* was only 419 bytes long
* infected both .COM and .EXE, increasing the size of the former by only 1813 bytes
* on infection, became memory resident (using only 2kb of memory)
* hooked itself into interrupt processing and other low level DOS services to, for instance, suppress the printing of console messages in failure cases (like trying to to infect a file on a read-only floppy disk)
* activated itself every friday 13th and deleted programs used that day
It still managed to spread itself worldwide (mostly via floppy disk sharing as the world wide web didn't exist yet) and went mainstream enough for the broadcast news to advise people not to turn on their computers on that date or to push the date one day ahead.
All that in 419 bytes, about a third of the size of this post.
This was a delightful comparison. It didn't really sink in until you said that.
You must not have a full grasp of how HN operates.
If all it takes to get into a Wired article is to regurgitate information already plentifully available online, I'm pretty worried about Wired's future.
While the comment was substantive and linked to sources, this is normal for HN and nothing special.
How about you contact the guy who posted the article? He's the CRO from F-Secure, one of the research companies that was linked to as a source.
I really hope Wired doesn't start using random comments as "experts" in articles.
> * was only 419 bytes long
> * infected both .COM and .EXE,
increasing the size of the former
by only 1813 bytes
Great post, but wouldn't the internet, email, BBS and other networks have been the main cause of its worldwide spread?
Much like the spread of HIV back in the late 80's and early 90's most people didn't really understand how exactly computers programs worked and didn't follow IT guidelines on how to avoid getting infected. The number of infections was naturally limited by the small number of people at risk: computer users.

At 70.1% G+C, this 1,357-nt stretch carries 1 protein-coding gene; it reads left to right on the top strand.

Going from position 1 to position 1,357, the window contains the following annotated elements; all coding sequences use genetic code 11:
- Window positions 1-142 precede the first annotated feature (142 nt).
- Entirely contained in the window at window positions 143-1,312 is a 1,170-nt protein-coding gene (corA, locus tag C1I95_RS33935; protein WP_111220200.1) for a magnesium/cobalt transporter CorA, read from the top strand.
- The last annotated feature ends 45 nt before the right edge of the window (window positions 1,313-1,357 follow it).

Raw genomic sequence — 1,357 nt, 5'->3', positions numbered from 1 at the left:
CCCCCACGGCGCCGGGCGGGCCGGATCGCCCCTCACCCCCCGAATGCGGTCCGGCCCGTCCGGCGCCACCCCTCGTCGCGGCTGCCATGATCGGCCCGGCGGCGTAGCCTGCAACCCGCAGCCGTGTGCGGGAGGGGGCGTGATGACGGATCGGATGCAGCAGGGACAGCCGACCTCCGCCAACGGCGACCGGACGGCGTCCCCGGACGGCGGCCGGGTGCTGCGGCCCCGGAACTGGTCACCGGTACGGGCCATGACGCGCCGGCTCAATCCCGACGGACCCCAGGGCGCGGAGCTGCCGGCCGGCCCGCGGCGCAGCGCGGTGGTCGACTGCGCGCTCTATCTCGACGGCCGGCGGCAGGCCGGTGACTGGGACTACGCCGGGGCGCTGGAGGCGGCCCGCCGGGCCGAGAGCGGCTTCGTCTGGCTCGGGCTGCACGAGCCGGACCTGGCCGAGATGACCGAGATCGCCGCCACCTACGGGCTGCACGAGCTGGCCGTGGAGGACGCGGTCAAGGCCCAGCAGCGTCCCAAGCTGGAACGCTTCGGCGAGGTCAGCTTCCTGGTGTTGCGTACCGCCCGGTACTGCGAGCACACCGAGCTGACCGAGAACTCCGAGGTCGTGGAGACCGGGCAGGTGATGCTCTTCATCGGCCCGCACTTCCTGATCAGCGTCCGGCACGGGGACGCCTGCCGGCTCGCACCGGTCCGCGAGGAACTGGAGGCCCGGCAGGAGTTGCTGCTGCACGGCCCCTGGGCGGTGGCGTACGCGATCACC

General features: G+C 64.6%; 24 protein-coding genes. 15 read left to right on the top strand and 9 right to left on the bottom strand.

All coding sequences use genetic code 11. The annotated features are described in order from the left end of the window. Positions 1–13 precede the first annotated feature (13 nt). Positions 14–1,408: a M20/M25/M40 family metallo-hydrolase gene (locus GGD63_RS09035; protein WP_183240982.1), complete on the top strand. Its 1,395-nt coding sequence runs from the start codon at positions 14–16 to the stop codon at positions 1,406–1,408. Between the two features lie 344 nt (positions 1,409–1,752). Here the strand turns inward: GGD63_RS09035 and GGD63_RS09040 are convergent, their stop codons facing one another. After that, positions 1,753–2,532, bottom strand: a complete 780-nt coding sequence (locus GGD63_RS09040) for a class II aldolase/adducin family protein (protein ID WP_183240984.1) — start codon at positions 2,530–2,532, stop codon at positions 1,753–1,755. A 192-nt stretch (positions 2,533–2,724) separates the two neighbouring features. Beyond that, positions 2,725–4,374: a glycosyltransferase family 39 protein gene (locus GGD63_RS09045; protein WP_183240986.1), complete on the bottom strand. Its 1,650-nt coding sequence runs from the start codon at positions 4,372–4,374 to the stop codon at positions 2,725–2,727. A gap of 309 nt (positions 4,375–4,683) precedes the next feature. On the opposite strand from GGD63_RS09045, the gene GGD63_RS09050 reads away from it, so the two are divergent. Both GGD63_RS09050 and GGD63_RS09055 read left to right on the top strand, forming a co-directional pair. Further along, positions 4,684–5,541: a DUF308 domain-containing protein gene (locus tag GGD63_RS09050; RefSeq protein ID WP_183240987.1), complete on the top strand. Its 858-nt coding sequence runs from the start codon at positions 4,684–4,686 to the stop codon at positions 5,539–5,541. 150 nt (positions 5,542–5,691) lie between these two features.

But as the availability of computers and the number of useful applications increased so did the volume of infections being spread through the same bad habits: floppy sharing without protection, and by that I mean the read only lock.
And, instead of the ideal (but very hard) way to eradicate the problem (informatic prophylaxis and education for users) the industry "solved" the problem by creating the antivirus and accepting an occasional infection as something unavoidable.
Then the World Wide Web exploded, creating a frictionless media for the spread of these infections and here we are.
I'll take a botnet computer over a bricked one any day.
Instead look at things like Intel's trusted computing. Igor Skochinsky (of fame from Hexrays / IDA, and moderator on /r/reverseengineering) has an excellent powerpoint highlighting some research on their Management Engine, which is probably in your computer right now.
I wrote DOS viruses when I was fifteen or sixteen. Most of them didn't do anything or did silly little pranks, but it's how I learned X86 ASM.
Me and some friends pooled together and bought a couple of CD-ROM's full of warez from some guy we found online and one of the games or applications was infected. Looking back, I'm actually pretty more all of them weren't infected!
Even shady 1990s warez CDs need to be preserved :)
Back then, one of the most amazing virus was Whale !
Perhaps it would just be a Science Fiction plot device!
A virus on the other hand that inserts itself for example into source code could very well live a long time.
I'll have to look to see if there are any familiar boot sector viruses - the kind that propagated via floppies. Those made the rounds at work.
I enjoyed disassembling them and seeing how they work. It was an education that kids miss out on today.
Come to think of it, back when I was teaching a Perl class one of my first assignments was to create a "virus" that found Perl scripts and copied itself into them. Good times.